Utah RSV Cases 'increasing Rapidly,' Doctor Says; Preventive Measures Encouraged - Gatous News

Utah RSV cases ‘increasing rapidly,’ doctor says; preventive measures encouraged

RSV surges are coming earlier than usual this year in Utah and are reaching a record-setting number of cases in some hospitals around the country, according to a Primary Children’s Hospital doctor. (Kristin Murphy, Deseret News)

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SALT LAKE CITY — Utah doctors are bracing for a bad RSV season and Dr. Andrew Pavia says the respiratory syncytial virus is “here and increasing rapidly.”

The RSV outbreak is coming earlier than usual this year and is reaching record-setting levels in some hospitals around the country, according to Pavia, who specializes in infectious diseases at University of Utah Health and Primary Children’s Hospital.

He said there is typically an RSV outbreak in December and January that is considered “moderately severe” and brings some very sick children to the hospitals. This year, however, the RSV outbreak looks even more serious.

Concerns about RSV are compounded by what has been called a “tripledemic” — a term Pavia said was invented to describe three viruses hitting at once. In this case, those viruses are RSV, COVID-19 and the flu.

“When viruses hit at once, it can really overwhelm capacity that’s set up to handle the surge,” Pavia said.

He said there is always substantial flu activity in Utah. And although it is not yet at dangerous levels in the state this year, it is at dangerous levels in some southern states and doctors are concerned about a rapid increase over the next few weeks. Pavia said Utah has also seen a slight uptick in the number of COVID-19 cases, and although it is unpredictable, there is concern about cases rising during the winter season.

But Pavia says there are currently good vaccines available for both COVID-19 and the flu.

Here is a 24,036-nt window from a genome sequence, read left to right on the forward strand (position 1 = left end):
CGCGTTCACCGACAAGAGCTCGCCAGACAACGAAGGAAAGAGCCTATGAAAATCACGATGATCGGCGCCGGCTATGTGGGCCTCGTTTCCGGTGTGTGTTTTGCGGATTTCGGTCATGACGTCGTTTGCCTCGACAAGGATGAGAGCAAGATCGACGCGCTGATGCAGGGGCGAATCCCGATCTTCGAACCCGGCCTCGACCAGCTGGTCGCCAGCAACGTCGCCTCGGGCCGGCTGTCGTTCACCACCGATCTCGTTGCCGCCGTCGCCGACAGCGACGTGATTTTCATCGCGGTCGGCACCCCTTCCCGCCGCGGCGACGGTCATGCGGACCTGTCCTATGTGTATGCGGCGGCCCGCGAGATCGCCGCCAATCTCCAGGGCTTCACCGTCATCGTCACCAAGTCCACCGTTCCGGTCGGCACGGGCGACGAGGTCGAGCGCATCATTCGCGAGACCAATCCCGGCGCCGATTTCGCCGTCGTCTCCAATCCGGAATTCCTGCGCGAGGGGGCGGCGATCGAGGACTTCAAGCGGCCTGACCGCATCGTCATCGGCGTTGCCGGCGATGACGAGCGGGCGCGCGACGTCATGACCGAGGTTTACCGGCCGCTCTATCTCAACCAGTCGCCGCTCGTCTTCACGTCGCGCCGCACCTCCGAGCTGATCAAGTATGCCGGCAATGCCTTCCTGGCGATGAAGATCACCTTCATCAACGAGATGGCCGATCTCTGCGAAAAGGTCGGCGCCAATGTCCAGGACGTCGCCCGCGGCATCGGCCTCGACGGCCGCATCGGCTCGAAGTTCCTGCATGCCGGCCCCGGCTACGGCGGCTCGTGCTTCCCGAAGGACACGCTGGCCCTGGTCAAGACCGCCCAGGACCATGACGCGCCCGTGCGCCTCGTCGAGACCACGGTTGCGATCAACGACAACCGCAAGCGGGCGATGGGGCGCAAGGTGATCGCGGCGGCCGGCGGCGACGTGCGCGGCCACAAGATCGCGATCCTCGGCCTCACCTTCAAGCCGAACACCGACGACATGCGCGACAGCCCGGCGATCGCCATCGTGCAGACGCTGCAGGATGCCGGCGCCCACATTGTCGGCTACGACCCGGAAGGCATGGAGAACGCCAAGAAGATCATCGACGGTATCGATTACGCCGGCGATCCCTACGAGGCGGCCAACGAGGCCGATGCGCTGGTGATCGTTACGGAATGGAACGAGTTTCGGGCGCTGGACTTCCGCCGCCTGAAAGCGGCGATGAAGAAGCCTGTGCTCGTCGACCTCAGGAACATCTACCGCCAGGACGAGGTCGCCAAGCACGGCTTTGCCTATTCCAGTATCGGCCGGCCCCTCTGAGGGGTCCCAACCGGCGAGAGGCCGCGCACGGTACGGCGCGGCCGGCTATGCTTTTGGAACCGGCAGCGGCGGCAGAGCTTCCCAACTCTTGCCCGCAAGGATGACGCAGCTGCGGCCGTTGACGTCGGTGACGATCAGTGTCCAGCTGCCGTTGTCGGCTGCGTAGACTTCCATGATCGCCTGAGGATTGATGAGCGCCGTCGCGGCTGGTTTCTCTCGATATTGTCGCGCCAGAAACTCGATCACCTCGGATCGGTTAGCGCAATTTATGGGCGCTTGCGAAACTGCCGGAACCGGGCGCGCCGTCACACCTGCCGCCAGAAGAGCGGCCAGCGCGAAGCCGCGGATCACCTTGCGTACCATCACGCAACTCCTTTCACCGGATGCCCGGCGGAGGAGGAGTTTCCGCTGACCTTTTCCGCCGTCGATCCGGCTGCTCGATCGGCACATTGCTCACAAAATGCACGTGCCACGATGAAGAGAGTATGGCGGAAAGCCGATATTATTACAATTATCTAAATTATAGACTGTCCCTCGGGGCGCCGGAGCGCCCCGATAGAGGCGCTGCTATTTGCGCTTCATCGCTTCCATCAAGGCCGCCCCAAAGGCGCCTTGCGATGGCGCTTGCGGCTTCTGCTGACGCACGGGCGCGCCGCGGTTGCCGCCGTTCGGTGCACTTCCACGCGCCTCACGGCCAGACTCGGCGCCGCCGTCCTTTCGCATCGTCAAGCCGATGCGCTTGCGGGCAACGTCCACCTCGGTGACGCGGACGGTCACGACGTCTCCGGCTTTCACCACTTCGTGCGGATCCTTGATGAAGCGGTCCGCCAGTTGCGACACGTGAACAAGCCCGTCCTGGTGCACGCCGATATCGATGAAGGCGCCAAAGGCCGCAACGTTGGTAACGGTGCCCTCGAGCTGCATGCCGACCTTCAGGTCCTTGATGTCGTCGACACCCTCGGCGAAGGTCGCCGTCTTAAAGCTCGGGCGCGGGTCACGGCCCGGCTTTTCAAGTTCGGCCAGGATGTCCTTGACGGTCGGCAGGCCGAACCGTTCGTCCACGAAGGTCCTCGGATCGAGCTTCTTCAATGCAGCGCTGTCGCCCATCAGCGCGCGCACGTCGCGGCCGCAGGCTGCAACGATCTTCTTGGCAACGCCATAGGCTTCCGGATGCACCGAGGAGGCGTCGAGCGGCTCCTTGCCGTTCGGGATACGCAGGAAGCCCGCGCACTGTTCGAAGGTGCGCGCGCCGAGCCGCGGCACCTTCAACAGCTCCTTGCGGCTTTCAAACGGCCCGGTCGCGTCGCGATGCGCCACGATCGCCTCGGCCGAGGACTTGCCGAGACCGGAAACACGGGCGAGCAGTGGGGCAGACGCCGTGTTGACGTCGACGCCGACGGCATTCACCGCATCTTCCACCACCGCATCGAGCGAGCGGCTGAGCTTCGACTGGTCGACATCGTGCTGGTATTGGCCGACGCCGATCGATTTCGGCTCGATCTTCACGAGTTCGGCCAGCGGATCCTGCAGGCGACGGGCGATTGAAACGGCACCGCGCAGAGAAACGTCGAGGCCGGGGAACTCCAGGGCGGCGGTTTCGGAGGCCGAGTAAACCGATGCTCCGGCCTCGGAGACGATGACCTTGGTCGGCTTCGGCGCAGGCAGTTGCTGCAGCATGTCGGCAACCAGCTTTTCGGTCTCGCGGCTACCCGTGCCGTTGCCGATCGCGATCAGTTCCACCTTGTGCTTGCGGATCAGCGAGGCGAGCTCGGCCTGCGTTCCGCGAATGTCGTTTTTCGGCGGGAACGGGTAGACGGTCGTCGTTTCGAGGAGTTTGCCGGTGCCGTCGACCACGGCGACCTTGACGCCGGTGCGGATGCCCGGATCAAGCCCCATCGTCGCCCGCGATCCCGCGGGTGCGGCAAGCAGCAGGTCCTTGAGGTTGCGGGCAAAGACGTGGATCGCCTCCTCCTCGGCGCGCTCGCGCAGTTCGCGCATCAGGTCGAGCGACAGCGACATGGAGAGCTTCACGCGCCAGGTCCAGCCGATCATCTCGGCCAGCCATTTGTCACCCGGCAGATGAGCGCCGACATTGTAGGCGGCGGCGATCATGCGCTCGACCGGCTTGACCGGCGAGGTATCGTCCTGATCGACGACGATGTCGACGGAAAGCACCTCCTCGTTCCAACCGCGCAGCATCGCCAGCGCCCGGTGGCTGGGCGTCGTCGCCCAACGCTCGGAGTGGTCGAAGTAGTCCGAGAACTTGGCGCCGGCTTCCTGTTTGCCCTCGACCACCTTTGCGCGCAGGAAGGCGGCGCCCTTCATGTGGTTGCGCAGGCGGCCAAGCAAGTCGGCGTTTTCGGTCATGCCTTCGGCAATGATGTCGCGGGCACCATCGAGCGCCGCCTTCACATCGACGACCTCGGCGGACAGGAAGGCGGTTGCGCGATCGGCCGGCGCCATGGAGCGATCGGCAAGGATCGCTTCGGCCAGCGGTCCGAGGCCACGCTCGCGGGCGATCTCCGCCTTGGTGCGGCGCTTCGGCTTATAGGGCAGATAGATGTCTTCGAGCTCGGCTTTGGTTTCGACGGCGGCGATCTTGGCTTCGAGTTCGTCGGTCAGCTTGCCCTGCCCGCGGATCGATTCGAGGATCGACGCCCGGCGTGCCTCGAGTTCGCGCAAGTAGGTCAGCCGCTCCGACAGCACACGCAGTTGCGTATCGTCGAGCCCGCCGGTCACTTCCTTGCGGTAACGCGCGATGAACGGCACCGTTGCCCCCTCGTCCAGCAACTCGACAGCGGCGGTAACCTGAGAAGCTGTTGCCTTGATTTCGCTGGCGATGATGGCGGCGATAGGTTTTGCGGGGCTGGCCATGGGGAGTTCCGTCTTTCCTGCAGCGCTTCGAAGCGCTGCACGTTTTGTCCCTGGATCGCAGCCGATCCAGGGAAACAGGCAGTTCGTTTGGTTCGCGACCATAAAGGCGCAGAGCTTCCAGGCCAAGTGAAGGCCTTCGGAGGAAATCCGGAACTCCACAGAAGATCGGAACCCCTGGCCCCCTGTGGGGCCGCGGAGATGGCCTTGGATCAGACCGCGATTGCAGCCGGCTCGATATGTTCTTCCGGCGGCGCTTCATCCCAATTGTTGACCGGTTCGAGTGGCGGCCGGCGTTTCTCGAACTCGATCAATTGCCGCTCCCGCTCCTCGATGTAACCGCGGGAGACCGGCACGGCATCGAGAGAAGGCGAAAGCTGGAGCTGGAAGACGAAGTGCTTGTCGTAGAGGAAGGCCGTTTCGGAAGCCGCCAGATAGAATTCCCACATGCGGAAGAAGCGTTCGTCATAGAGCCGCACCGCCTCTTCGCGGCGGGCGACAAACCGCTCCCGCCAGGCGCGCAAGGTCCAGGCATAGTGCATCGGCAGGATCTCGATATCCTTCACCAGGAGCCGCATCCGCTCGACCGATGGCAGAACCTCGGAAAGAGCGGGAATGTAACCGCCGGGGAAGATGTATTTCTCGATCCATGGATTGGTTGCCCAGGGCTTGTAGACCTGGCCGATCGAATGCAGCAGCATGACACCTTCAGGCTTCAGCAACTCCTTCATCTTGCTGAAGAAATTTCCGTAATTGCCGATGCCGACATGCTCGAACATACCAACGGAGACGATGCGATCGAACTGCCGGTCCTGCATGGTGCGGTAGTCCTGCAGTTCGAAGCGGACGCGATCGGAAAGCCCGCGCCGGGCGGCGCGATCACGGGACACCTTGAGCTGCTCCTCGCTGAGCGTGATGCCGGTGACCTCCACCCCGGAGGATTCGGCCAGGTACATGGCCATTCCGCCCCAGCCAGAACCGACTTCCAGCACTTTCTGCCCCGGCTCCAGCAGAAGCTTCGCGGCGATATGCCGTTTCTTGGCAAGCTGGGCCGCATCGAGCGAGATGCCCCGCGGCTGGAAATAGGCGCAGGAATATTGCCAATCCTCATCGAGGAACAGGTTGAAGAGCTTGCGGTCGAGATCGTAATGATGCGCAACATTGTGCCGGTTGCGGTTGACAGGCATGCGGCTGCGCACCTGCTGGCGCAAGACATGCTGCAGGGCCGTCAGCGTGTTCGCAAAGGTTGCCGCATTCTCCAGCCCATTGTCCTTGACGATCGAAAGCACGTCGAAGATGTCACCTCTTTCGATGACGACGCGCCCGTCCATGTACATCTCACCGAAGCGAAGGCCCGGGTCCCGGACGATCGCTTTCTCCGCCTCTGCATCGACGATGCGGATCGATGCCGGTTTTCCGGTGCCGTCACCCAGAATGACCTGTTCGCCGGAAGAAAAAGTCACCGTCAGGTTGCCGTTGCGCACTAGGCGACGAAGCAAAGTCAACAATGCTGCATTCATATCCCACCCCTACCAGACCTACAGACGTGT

“People can still get infected after getting the vaccines, but it’s your best way of preventing you or your children (from) ending up in the hospital or ending up very sick,” he said.

RSV currently does not have any vaccines, so to combat RSV, Pavia said people should rely on “old-fashioned but effective preventative measures” like keeping infants away from sick people, wearing a mask, covering coughs or sneezes and washing hands.

“As we go into a season where we’re going to see a lot of viral disease — and some of it has the chance of being fairly severe — I think it’s important that parents remember that prevention is the tool that we’ve really got , and that you can use,” Pavia said.

Preventative measures can help keep infants and families healthy, especially since emergency departments and doctors can be overwhelmed by an influx of cases.


It’s important that parents remember that prevention is the tool that we’ve really got, and that you can use.

-Dr. Andrew Pavia, infectious disease specialist


Most children with RSV can be treated by a pediatrician, but Pavia said parents should look for signs of dehydration and difficulty breathing when considering whether to take a child to the emergency room. He said symptoms of RSV can prevent children from eating and drinking because of secretions in their small airways.

“You’ll notice fewer wet diapers and difficulty taking a bottle or eating food — and when that happens, it’s time to be seen by your physician. If a child’s lethargic, if they’re not urinating at all, you probably need to go straight to the emergency room,” Pavia said.

He said difficulty breathing in young children can be seen through fast breathing, signs that they are working hard to breathe, blueness in the lips or fingers or severe lethargy.

Pavia said doctors are on the verge of multiple effective preventative measures for RSV which could be available starting next year. Some examples include an RSV vaccine for elderly people who can also be hit hard by the virus, successful research into vaccinated mothers passing RSV protection onto their infants, and long-acting monoclonal antibodies which could protect children through the winter.

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Emily Ashcraft joined KSL.com as a reporter in 2021. She covers courts and legal affairs, as well as health, faith and religion news.

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